Jeffrey joined the Health Sciences, Childhood & Education and Public Services department at the college this month to support vulnerable students and provide emotional support.
The college runs childcare course from Levels 1 through to 4, including the Early Years Educator course. It currently has 350 childcare students, the majority of which are aged 16-18.
Cockapoo Jeffrey (a cocker spaniel/poodle cross) attends a number of classes, always accompanied by a member of staff, and students can read aloud and care for him. He will also be joining students on their forest school training sessions.
Staff are putting together a rota for Jeffrey detailing what classes he will attend and for how long.
In between classes, Jeffrey lives in the department’s office where he has a play pen. Students can come to visit him if he is awake. When Jeffrey is asleep a sign is put on the office door to let students know not to disturb him.
Alongside his time at the college, Jeffrey is attending puppy school. Once he has graduated, the college hopes to register him as a pets for therapy dog, which will mean he will be able to go into early years settings and schools and work with young children.
Outside college hours, Jeffrey lives with the deputy head of childcare Emma Langford.
Sheila Lucciarini, head of childcare and public services at Leeds City College, said, ‘We looked into how we can further support vulnerable students and provide emotional support. We provide a lot of one-to-one support with these students but wanted to take this further so looked into pets as therapy as an option.
‘Studies suggest that pets play an effective role in supporting the young and elderly. Dogs are often very familiar, students may have a dog at home or in the family, or may want a dog. They act as security blankets.
‘We have quite a lot of vulnerable students and from disadvantaged backgrounds, who don’t always have the confidence needed for the workplace.
‘We are in the middle of the city centre and a lot of these students have come from being in school, mainly in suburban areas, so it can be a big transition. Some of these learners have also had their confidence knocked at school and it needs building up again. We do this in a nurturing way with lots of practical activities.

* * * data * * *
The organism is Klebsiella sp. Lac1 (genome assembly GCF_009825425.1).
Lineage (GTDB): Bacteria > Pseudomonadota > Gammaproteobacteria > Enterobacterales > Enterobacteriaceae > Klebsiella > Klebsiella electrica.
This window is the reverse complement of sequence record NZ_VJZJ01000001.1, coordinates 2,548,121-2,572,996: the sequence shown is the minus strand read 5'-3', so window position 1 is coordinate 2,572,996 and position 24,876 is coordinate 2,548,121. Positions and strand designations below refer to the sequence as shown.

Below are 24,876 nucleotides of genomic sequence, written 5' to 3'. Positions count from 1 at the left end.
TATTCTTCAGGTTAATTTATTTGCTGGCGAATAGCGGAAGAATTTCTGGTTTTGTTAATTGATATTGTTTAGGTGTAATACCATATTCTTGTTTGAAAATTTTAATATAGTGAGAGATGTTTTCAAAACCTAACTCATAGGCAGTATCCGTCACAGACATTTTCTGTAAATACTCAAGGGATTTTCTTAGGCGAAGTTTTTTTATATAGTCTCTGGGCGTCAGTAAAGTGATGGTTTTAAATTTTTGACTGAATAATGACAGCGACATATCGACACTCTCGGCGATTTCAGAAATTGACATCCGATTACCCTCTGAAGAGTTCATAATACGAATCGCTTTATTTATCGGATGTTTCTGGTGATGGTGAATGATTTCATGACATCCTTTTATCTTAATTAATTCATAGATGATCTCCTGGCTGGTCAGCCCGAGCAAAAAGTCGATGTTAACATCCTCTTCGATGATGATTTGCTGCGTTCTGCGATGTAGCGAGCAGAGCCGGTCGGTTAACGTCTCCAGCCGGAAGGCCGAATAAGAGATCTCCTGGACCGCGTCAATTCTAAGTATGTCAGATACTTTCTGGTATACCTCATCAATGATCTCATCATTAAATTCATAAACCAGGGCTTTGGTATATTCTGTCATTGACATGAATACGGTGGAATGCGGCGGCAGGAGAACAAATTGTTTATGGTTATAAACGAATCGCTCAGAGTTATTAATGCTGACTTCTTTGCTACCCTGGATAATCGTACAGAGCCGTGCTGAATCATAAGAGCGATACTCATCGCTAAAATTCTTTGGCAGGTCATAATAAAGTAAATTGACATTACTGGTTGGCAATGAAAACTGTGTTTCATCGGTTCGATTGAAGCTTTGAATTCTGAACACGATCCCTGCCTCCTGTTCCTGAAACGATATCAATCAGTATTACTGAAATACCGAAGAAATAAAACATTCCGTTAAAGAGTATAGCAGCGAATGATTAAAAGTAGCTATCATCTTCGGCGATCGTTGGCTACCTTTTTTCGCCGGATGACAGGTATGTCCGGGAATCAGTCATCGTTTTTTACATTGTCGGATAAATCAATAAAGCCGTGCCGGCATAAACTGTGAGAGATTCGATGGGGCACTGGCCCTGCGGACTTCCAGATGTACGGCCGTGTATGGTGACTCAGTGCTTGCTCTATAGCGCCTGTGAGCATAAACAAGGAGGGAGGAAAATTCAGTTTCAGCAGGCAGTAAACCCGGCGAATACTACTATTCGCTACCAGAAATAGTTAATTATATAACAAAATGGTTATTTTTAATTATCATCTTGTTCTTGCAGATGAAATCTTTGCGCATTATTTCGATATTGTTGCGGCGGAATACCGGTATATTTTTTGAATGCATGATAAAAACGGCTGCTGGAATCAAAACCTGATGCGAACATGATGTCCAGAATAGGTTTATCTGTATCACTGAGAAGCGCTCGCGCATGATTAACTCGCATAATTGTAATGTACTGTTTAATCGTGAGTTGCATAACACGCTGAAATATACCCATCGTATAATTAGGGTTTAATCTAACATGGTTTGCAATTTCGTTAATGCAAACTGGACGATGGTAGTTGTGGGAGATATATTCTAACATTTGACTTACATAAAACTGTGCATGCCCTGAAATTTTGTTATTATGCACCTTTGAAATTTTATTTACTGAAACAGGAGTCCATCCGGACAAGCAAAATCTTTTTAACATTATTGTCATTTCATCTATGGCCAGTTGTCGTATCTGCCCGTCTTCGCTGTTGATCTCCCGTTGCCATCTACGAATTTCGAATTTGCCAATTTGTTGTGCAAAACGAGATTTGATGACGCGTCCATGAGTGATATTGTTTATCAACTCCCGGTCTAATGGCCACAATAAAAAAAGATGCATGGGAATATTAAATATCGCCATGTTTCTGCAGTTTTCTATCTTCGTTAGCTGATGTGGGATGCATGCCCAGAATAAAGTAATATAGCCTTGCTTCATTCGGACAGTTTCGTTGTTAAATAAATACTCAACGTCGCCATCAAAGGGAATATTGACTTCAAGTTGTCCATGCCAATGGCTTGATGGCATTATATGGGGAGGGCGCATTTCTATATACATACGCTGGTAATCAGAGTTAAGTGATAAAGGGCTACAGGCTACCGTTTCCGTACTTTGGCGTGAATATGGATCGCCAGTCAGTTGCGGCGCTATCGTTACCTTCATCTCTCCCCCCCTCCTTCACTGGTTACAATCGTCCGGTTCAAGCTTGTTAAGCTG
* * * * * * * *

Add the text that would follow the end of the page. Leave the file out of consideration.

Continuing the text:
‘We researched what breed would be best. It needed to be a low-allergen breed to ensure the health of safety of students that suffer with allergies. We chose a cockapoo for its hypoallergenic coat and its temperament. Cockapoos are a calm fun and lively breed that are very sociable and like to be stroked and cuddled.
'Jeffrey is teaching students empathy and how to nurture. There are a lot of parallels to caring for Jeffrey and young children.’
Deputy head of childcare Emma Langford said Jeffrey has already had a positive impact on students and staff.
‘We’ve found students with severe mental health that don’t attend regularly are now coming in more as they know Jeffrey will be in a class. It has also helped students’ punctuality and attendance in general. Jeffrey helps motivate students.
‘He (Jeffrey) can already sit on command. The students really appreciate Jeffrey following their commands as they feel like someone has listened and responded.
'As Jeffrey is often very relaxed when he is in the office as he is worn out after being in classes with students, it had made the office a lot quieter and calmer.
‘He has also helped a member of staff who has had a bereavement. She has been taking him for a walk at lunchtime, which she has said is really helping her. Jeffrey is taken out for walks throughout the day.'
The college will be conducting research into the impact Jeffrey has on its most vulnerable students, particularly those with autism and additional needs, and their achievement levels.
It will also be documenting Jeffrey’s progress and activity with a blog on the college’s website and through its social media including Instagram.